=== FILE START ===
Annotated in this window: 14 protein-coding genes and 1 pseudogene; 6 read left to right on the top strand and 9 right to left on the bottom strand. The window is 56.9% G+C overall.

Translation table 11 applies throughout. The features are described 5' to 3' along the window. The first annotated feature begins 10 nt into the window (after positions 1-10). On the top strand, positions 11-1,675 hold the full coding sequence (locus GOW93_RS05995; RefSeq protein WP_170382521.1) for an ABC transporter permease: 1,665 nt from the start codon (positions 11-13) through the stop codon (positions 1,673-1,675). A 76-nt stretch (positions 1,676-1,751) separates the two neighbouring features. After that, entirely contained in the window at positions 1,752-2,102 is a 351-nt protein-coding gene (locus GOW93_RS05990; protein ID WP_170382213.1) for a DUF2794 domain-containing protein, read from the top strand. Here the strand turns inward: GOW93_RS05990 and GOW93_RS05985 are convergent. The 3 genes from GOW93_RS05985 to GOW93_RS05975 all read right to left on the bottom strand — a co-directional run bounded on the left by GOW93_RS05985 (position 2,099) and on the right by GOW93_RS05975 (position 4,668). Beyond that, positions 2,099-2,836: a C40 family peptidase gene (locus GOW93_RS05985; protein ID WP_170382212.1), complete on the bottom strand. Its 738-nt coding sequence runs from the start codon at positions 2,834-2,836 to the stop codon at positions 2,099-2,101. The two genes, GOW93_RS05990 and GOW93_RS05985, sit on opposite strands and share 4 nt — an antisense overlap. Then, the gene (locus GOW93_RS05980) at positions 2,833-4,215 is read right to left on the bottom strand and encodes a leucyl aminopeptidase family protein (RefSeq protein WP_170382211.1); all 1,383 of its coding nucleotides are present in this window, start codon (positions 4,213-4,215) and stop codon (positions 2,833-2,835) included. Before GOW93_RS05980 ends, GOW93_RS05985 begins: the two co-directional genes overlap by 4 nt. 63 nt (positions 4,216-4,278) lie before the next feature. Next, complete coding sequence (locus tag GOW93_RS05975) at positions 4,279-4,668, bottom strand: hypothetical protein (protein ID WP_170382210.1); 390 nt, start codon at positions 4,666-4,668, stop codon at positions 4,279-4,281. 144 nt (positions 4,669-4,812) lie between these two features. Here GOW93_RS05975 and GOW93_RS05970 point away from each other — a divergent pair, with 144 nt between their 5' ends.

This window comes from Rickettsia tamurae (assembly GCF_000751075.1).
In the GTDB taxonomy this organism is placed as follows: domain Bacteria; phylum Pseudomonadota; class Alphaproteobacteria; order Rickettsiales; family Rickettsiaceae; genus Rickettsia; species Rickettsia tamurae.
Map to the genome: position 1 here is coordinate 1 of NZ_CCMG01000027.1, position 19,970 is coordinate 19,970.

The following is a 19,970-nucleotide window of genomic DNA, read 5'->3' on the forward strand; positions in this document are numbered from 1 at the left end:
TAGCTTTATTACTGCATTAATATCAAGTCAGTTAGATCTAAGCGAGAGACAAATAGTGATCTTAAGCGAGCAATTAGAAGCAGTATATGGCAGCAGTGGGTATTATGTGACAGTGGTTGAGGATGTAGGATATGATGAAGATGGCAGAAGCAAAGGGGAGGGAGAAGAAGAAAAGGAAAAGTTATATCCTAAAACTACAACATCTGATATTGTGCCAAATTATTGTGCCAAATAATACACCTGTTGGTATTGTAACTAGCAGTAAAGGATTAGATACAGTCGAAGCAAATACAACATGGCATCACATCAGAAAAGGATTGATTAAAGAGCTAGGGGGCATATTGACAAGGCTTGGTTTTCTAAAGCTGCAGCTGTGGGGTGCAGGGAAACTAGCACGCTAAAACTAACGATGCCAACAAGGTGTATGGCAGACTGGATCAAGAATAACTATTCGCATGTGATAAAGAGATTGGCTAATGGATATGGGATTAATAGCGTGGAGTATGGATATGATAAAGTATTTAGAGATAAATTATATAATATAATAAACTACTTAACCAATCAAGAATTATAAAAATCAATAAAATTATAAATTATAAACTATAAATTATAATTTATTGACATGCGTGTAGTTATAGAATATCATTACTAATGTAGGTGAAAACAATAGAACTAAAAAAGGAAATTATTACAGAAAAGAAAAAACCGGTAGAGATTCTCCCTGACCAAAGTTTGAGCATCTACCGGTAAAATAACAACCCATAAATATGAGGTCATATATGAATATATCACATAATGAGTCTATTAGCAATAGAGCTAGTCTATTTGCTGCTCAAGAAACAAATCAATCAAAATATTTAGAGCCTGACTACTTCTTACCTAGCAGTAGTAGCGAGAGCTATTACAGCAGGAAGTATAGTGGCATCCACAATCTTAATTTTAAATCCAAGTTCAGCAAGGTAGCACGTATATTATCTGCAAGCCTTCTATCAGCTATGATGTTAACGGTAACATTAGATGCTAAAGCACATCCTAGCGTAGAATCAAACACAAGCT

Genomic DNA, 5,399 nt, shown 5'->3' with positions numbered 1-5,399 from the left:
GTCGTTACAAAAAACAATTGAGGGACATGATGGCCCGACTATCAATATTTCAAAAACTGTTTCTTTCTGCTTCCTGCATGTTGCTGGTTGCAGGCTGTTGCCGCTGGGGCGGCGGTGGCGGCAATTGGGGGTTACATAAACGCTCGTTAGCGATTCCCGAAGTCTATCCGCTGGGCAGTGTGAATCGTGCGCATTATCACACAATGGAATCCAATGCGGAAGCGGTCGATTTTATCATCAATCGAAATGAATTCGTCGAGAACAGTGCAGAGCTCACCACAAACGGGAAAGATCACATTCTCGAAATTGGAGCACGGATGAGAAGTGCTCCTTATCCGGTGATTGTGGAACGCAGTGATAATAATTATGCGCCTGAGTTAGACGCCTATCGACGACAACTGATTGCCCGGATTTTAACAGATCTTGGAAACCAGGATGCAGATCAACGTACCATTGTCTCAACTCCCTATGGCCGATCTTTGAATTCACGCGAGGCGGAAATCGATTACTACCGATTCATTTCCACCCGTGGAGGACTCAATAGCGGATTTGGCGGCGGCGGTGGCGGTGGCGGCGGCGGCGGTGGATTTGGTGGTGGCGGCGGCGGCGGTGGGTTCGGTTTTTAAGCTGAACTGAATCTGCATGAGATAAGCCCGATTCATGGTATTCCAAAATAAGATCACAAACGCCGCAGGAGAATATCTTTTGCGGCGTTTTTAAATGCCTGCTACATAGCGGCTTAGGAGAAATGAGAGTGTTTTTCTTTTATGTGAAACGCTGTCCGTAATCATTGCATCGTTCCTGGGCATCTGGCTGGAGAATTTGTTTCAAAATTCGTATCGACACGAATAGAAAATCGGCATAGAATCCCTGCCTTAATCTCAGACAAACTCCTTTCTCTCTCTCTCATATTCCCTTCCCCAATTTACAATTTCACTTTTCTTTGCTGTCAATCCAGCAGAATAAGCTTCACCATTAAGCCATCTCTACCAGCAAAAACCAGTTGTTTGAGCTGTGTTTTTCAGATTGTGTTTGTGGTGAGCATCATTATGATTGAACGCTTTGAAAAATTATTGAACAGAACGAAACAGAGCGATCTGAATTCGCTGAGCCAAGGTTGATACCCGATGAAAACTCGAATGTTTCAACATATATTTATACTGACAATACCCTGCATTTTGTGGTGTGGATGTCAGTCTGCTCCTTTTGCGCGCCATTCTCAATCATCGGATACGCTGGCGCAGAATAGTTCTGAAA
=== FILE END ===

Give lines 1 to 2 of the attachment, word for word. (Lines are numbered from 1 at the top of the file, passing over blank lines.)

Annotated in this window: 14 protein-coding genes and 1 pseudogene; 6 read left to right on the top strand and 9 right to left on the bottom strand. The window is 56.9% G+C overall.

Translation table 11 applies throughout. The features are described 5' to 3' along the window. The first annotated feature begins 10 nt into the window (after positions 1-10). On the top strand, positions 11-1,675 hold the full coding sequence (locus GOW93_RS05995; RefSeq protein WP_170382521.1) for an ABC transporter permease: 1,665 nt from the start codon (positions 11-13) through the stop codon (positions 1,673-1,675). A 76-nt stretch (positions 1,676-1,751) separates the two neighbouring features. After that, entirely contained in the window at positions 1,752-2,102 is a 351-nt protein-coding gene (locus GOW93_RS05990; protein ID WP_170382213.1) for a DUF2794 domain-containing protein, read from the top strand. Here the strand turns inward: GOW93_RS05990 and GOW93_RS05985 are convergent. The 3 genes from GOW93_RS05985 to GOW93_RS05975 all read right to left on the bottom strand — a co-directional run bounded on the left by GOW93_RS05985 (position 2,099) and on the right by GOW93_RS05975 (position 4,668). Beyond that, positions 2,099-2,836: a C40 family peptidase gene (locus GOW93_RS05985; protein ID WP_170382212.1), complete on the bottom strand. Its 738-nt coding sequence runs from the start codon at positions 2,834-2,836 to the stop codon at positions 2,099-2,101. The two genes, GOW93_RS05990 and GOW93_RS05985, sit on opposite strands and share 4 nt — an antisense overlap. Then, the gene (locus GOW93_RS05980) at positions 2,833-4,215 is read right to left on the bottom strand and encodes a leucyl aminopeptidase family protein (RefSeq protein WP_170382211.1); all 1,383 of its coding nucleotides are present in this window, start codon (positions 4,213-4,215) and stop codon (positions 2,833-2,835) included. Before GOW93_RS05980 ends, GOW93_RS05985 begins: the two co-directional genes overlap by 4 nt. 63 nt (positions 4,216-4,278) lie before the next feature. Next, complete coding sequence (locus tag GOW93_RS05975) at positions 4,279-4,668, bottom strand: hypothetical protein (protein ID WP_170382210.1); 390 nt, start codon at positions 4,666-4,668, stop codon at positions 4,279-4,281. 144 nt (positions 4,669-4,812) lie between these two features. Here GOW93_RS05975 and GOW93_RS05970 point away from each other — a divergent pair, with 144 nt between their 5' ends.